Conasauga logperch

Percina jenkinsi





Listed Endangered in the entire range with Critical Habitat on August 5, 1985 (50 FR 31597 31604). Recovery Plan completed on June 20, 1986.


Note:    All descriptions can be found in the Recovery Plan (1986), the Federal Register (50 FR 31597 31604), and the USFWS Species Accounts [online].



This species is a member of the Percidae family.  The Conasauga logperch is a larger darter, sometimes exceeds 6 inches in length.  This species feeds on aquatic invertebrates found under stones (Starnes and Etnier 1980).



No studies regarding life history have been conducted.  Available information indicates that spawning occurs in the spring, in fast riffles over gravel substrate.  The fish probably reaches sexual maturity after 1 year and has a maximum life span of at least 4 years.



The species is currently known only from the upper Conasauga River basin in Georgia and Tennessee.  This species is apparently restricted to about 11 miles of the upper Conasauga River in Tennessee and Georgia.  Specifically, it has been observed in the Conasauga River from approximately ¼ mile above the junction of Minnewauga Creek, Polk County, Tennessee, downstream through Bradley County, Tennessee, to the Georgia State Highway 2 Bridge, Murray County.



This species occurs in flowing pool areas and riffles over clean substrate of rubble, sand, and gravel (Starnes and Etnier, 1980).  The Conasauga logperch requires unpolluted, clean water streams. 


Critical habitat designated for this species within the Conasauga River (Polk and Bradley Counties, Tennessee, and Murray and Whitfield Counties, Georgia) contains high quality water, pool areas and deeper chutes with gravel and small rubble for spawning.



Due to the species’ limited distribution, any factor that degrades habitat or water quality in these short river reaches could threaten the fish’s survival.  The major threat to the species has been siltation resulting from land clearing from agriculture or other land uses.  Another factor limiting the species’ distribution is thought to be the presence of “…the Mobile logperch, occupying the entire upper Coosa system…resulting in the surviving species residing in a very small section of the Conasauga River (Thompson 1985)” (USFWS 1986).  Just upstream of Murray County Road 173 Bridge, Murray County, Georgia, an island was removed in 1982 at a site that was inhabited by Conasauga logperch.  Six to nine moths after the area was modified, the Conasauga logperch was not seen at the site.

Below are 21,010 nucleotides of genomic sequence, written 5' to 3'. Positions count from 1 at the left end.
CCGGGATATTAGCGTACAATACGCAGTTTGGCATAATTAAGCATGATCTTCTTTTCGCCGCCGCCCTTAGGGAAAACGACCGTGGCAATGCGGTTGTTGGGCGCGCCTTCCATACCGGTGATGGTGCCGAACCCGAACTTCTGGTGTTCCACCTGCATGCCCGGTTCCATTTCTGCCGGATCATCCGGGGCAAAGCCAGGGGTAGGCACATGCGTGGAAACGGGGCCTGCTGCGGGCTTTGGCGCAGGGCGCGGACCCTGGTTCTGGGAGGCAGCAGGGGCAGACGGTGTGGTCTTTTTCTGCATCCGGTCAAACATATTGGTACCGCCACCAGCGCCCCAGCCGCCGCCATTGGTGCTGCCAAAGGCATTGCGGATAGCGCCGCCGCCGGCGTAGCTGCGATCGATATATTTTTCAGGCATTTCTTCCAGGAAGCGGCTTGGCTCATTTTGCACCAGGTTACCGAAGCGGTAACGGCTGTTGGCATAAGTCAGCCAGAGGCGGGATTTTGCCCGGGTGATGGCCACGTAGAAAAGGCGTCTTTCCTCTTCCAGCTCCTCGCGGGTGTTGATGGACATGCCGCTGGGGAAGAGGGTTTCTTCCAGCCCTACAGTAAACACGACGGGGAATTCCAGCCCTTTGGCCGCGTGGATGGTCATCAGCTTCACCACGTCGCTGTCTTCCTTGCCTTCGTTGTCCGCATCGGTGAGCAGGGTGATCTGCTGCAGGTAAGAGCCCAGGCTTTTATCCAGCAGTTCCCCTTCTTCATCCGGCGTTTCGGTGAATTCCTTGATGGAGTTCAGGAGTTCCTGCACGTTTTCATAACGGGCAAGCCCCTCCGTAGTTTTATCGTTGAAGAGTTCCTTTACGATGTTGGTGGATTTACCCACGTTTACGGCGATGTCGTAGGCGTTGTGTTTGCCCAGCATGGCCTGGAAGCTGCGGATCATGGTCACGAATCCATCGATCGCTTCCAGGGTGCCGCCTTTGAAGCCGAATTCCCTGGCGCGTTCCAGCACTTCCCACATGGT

The continued existence of the species is jeopardized if water development projects now being considered for the Canasuga River basin are implemented without adequately considering the requirements of these species.  Fish species common to reservoirs, including carp, generally respond to reservoir construction by dramatically increasing their population levels, Periodic upstream movement of these fishes could be expected to reduce the Consasauga logperch’s chances of survival through competition, predation, and changes in the habitat caused by some of the fishes’ feeding behavior (e.g., carp stirring up the substrate during feeding).  Other threats would include siltation and habitat modification from the construction of the projects, and major land use changes, chemical spills, and significant increases in agricultural and urban runoff.



The primary factor in conserving the Conasauga logperch will be to protect its present habitat in the Conasauga River and ensure that neither habitat nor water quality is degraded through construction or other activities. Studies on life history and habitat requirements should be conducted to provide complete information on management needs.



Starnes, W.C., and D.A. Etnier. 1980.  Fishes. Pages B1-B134 In D.C. Eagar and R.M. Hatcher (eds.). Tennessee’s Rare Wildlife Volume 1: The Vertebrates. Tennessee Heritage Program.

Thompson, B.A. 1985. Percina jenkinsi, a new species of logperch (Pisces:Percidae) from the Conasauga River, Tennessee and Georgia. Pap. Mus. Zool. Louisiana State Univ. No. 61. 23pp.

U.S. Fish and Wildlife Service. 1986. Conasauga Logperch and Amber Darter Recovery Plan. U.S. Fish and Wildlife Service, Atlanta, Georgia. 34pp.

U.S. Fish and Wildlife Service. 1985. Determination of Endangered Status and of Critical Habitat for the Amber Darter and the Conasauga Logperch. Federal Register (50):31597-31604.

U.S. Fish and Wildlife Service. Division of Endangered Species, Conasauga logperch (Percina jenkinsi) Species Accounts [online]. Available:  Aug. 13, 2002.